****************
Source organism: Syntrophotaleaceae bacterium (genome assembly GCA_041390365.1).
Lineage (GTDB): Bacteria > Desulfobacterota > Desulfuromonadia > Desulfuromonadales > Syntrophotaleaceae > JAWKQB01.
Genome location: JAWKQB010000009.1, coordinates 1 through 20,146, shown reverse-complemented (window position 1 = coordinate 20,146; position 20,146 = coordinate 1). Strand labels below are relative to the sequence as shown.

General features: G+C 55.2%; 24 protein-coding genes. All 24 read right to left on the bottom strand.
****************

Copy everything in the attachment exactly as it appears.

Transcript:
Source organism: Syntrophotaleaceae bacterium (genome assembly GCA_041390365.1).
Lineage (GTDB): Bacteria > Desulfobacterota > Desulfuromonadia > Desulfuromonadales > Syntrophotaleaceae > JAWKQB01.
Genome location: JAWKQB010000009.1, coordinates 1 through 20,146, shown reverse-complemented (window position 1 = coordinate 20,146; position 20,146 = coordinate 1). Strand labels below are relative to the sequence as shown.

General features: G+C 55.2%; 24 protein-coding genes. All 24 read right to left on the bottom strand.